This year’s festival offered plenty of devilishly dark delights within its raucous Midnight strand.
It is hardly surprising that the biggest winner, money-wise at least, was Sam Levinson’s wild, female-led revenge romp Assassination Nation. With a feisty cast led by Odessa Young, Hari Nef, Abra and Suki Waterhouse, this brazen social media-driven chiller tapped into contemporary fears of cyber bullying and online shaming, going down a storm in early screenings.
Cue the princely sum of $10 million being laid down for rights for its worldwide release. Although the film wore its message heavily on its sleeve, expect to hear plenty more about this badass response to #MeToo in the months ahead.
Less fresh but just as timely is the aptly titled Revenge, from French director Coralie Fargeat, who gives the familiar rape-revenge thriller a new zing of life and sense of empowerment (think I Spit on Your Grave amped up to 11). Matilda Lutz puts in a spirited turn for our times as the assault victim turned avenger, in scenes that feel especially pertinent in the wake of the Harvey Weinstein scandal.
Summer of ’84 attempts to mine an altogether different kind of familiarity, with its unapologetic Stranger Things-esque pastiche of 1980s nostalgia. It struggles to deliver on its well-trodden premise though, and the predictable twist arrives too late to really fire. Still, Montreal triple threat collective RKSS’s follow-up to Turbo Kid produced an enjoyably daft take on the dark underbelly of suburbia that carried a semblance of truth for pop culture nerds.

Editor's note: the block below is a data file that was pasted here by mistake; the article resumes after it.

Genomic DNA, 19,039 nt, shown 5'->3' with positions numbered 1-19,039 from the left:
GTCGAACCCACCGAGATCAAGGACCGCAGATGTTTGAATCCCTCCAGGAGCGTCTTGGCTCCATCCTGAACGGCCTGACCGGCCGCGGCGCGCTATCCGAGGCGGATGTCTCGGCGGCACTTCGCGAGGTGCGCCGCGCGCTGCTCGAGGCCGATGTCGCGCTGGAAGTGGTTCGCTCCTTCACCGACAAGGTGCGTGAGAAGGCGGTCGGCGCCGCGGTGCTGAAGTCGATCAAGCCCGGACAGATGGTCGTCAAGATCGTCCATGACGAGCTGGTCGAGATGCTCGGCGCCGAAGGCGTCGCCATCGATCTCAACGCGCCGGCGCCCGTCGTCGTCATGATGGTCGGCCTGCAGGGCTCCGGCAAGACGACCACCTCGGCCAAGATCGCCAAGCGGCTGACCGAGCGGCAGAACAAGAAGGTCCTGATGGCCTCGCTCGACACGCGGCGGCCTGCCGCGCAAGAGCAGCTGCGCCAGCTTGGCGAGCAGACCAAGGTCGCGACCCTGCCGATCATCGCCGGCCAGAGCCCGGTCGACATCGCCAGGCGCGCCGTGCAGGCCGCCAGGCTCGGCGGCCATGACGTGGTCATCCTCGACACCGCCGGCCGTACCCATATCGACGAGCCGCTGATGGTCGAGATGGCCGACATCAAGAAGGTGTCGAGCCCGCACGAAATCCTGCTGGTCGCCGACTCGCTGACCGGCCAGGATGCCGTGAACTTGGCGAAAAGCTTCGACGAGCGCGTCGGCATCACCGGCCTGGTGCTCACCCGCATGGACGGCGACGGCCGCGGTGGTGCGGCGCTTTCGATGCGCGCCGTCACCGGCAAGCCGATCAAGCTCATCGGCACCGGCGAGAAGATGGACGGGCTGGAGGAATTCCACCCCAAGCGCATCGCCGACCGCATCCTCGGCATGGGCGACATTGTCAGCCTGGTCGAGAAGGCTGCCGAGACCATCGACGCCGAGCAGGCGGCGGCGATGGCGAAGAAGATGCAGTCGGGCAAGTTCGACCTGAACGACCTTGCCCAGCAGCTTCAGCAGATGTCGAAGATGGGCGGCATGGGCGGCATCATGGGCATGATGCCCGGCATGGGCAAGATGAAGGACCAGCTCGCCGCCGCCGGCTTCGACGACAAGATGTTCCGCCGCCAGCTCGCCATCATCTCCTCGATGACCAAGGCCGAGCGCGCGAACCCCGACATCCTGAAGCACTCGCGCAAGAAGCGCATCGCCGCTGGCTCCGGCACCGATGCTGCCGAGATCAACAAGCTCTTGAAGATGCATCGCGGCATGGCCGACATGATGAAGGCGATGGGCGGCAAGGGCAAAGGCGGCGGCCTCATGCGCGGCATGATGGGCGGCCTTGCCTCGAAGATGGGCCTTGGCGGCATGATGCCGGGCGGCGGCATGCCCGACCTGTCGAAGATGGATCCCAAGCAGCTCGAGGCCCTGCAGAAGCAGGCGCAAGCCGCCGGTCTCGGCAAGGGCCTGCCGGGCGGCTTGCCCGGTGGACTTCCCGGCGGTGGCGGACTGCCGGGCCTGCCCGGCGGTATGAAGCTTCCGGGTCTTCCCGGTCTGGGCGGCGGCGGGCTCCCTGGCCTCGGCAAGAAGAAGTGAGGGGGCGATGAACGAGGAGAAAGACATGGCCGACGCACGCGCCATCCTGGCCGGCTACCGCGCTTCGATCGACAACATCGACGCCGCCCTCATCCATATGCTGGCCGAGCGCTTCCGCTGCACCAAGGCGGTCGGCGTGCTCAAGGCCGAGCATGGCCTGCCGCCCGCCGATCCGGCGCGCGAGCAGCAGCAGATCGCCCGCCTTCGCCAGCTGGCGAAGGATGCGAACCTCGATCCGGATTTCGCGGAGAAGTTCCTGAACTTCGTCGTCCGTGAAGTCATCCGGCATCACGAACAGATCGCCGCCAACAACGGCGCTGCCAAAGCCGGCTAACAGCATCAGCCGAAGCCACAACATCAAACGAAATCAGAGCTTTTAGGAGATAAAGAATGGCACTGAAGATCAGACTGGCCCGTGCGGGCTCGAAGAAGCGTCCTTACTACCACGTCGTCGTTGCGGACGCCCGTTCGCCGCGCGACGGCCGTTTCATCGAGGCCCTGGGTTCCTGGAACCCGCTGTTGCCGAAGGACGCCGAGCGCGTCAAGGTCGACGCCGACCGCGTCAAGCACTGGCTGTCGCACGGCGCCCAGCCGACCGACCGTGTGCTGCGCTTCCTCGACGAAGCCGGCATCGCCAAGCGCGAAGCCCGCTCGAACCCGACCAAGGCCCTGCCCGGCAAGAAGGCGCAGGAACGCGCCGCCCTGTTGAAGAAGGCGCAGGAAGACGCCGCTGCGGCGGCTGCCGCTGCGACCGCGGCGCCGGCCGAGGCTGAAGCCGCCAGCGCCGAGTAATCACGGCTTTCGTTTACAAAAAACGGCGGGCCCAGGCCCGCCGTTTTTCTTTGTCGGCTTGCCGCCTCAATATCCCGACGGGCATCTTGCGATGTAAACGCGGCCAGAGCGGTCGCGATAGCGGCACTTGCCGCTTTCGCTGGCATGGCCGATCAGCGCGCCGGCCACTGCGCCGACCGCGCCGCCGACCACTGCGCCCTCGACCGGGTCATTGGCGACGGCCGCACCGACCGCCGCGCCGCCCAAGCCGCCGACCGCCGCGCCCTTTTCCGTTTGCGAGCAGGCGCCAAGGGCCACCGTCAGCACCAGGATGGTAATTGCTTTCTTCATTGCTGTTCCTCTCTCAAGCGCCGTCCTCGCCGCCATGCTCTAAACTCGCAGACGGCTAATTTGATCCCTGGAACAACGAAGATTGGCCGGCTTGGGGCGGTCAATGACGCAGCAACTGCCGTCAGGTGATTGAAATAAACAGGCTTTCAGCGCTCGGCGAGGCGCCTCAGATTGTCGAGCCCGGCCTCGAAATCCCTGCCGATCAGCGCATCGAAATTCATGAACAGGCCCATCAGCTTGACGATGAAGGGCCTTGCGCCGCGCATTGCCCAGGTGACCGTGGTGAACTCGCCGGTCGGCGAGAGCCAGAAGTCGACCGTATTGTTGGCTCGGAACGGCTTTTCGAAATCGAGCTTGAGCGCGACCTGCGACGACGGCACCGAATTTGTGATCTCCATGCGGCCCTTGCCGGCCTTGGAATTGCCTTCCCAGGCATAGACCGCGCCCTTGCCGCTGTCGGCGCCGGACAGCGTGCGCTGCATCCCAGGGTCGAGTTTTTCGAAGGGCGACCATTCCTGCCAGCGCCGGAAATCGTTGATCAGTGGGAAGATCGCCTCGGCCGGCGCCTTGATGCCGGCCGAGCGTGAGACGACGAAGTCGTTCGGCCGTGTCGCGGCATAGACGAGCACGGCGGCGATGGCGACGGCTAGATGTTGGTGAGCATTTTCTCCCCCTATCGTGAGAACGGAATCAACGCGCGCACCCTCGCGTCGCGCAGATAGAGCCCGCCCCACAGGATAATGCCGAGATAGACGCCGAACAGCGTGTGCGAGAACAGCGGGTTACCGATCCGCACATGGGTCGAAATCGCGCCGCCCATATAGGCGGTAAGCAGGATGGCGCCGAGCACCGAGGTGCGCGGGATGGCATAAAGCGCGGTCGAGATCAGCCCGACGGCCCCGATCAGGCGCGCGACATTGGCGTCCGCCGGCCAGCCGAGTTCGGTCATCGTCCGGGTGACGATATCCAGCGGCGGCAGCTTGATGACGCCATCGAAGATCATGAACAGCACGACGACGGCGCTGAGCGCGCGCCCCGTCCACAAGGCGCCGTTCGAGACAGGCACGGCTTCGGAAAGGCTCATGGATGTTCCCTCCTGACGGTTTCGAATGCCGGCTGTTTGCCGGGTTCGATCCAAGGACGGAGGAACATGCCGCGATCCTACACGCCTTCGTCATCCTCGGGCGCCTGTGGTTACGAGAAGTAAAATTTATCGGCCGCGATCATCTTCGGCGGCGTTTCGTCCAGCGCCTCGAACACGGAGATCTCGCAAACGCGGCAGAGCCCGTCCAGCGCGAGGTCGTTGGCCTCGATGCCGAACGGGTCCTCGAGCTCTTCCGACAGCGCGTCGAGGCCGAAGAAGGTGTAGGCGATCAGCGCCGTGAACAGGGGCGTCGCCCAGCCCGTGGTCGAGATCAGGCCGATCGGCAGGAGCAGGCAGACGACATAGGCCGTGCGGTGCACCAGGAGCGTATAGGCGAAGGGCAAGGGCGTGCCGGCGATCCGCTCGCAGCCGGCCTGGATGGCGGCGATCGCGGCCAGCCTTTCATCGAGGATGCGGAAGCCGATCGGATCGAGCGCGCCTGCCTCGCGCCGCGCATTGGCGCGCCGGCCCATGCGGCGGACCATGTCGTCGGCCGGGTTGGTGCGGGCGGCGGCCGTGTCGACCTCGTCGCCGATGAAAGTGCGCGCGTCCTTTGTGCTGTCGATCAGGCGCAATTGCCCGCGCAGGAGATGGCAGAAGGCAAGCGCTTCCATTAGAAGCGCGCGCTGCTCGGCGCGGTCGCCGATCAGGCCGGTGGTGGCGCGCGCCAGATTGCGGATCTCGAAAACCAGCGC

Sundance always offers opportunities for rebirth. This year, it was Nicolas Cage’s turn, as he gave another potential comeback performance in the bloody drug-hazed horror Mandy, in which he wreaks hell and fury on a cult that kidnaps and abuses his wife, played by Andrea Riseborough. Director Panos Cosmatos conjures a visceral world of substance-abuse barbarity that screamed heavy metal (in a nod to the heavier side of ’80s life), with sexual misconduct a key theme to make this blood-soaked trip feel topical, icky and trippy.
Even more effectively, Lords of Chaos pitches the idea of metal heads losing their minds, in a black comedy horror where Swedish director Jonas Akerlund embraces his metal roots (a former metal band member himself, before becoming an-demand music video director and accomplished filmmaker). A great cast (with some familiar faces) guided by some intense, intelligent direction and flair makes this a bona fide Midnight highlight. It rocked. Hard.
This ultra-violent Nic Cage revenge flick is the stuff midnight movie legend is made of.
By Katy Vans
Karyn Kusama and St Vincent’s Annie Clark are among those contributing to an all-female anthology film.